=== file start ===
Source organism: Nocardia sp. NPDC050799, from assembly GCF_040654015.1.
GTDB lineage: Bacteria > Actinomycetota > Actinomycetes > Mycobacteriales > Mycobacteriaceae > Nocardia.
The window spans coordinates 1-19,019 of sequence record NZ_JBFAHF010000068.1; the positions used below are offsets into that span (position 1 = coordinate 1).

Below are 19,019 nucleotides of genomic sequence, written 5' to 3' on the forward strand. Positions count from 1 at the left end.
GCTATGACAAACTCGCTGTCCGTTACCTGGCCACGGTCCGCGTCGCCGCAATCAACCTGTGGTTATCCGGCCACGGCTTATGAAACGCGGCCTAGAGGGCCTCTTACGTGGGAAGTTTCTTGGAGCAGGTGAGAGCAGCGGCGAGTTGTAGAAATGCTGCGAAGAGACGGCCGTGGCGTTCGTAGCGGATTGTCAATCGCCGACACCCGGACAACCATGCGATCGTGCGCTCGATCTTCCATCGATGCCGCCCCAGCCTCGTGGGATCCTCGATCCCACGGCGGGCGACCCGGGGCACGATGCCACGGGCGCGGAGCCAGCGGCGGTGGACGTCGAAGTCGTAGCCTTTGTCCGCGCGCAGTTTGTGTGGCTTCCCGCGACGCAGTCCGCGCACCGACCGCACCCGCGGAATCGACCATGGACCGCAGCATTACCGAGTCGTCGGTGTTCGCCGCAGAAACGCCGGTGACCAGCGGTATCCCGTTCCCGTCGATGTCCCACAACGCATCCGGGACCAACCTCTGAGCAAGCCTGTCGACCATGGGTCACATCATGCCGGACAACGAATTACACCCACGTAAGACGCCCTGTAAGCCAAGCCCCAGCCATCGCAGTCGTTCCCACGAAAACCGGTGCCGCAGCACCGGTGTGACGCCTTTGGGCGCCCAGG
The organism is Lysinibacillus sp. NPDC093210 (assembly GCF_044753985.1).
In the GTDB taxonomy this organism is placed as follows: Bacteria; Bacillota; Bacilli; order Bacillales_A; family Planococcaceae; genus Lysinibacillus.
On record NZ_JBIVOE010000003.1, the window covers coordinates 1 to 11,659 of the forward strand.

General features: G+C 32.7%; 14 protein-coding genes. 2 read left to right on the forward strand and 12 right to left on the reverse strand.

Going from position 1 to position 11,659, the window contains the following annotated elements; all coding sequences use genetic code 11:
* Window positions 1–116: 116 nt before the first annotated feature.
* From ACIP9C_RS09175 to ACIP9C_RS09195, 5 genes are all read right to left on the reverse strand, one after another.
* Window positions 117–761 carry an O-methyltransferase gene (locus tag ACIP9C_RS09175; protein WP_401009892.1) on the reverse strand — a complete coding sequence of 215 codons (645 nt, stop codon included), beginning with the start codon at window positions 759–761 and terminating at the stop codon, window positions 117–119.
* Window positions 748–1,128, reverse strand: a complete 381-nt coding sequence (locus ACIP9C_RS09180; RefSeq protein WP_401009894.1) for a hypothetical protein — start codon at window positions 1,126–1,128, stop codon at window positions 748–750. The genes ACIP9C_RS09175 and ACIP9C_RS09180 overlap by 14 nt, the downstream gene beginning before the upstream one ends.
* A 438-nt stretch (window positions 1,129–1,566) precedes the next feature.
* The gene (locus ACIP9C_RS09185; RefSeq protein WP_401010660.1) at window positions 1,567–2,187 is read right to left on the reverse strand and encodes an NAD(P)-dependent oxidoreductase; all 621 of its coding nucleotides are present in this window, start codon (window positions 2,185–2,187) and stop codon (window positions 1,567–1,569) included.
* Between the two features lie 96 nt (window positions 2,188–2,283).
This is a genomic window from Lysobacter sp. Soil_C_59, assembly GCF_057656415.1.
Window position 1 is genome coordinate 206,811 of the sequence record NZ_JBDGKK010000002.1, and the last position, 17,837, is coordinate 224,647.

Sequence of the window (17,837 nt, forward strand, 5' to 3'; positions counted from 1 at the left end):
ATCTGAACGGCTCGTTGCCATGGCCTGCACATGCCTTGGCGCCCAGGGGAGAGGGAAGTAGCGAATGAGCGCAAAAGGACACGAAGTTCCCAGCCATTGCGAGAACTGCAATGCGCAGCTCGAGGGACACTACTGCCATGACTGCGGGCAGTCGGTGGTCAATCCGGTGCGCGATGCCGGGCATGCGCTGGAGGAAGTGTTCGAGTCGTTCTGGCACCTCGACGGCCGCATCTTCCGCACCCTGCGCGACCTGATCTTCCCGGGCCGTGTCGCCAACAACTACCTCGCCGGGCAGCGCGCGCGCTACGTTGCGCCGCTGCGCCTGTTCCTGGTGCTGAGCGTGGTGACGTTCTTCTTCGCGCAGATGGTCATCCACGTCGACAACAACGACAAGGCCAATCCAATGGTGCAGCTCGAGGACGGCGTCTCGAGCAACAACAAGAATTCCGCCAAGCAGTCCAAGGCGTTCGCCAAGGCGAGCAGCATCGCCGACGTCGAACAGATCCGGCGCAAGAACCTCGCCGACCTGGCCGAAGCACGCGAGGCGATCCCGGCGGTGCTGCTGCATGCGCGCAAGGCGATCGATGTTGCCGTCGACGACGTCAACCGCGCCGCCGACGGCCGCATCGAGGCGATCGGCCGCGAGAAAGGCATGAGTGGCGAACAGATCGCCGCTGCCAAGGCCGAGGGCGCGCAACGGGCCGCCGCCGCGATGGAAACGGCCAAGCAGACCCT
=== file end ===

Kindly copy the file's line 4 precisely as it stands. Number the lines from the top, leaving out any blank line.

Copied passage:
Below are 19,019 nucleotides of genomic sequence, written 5' to 3' on the forward strand. Positions count from 1 at the left end.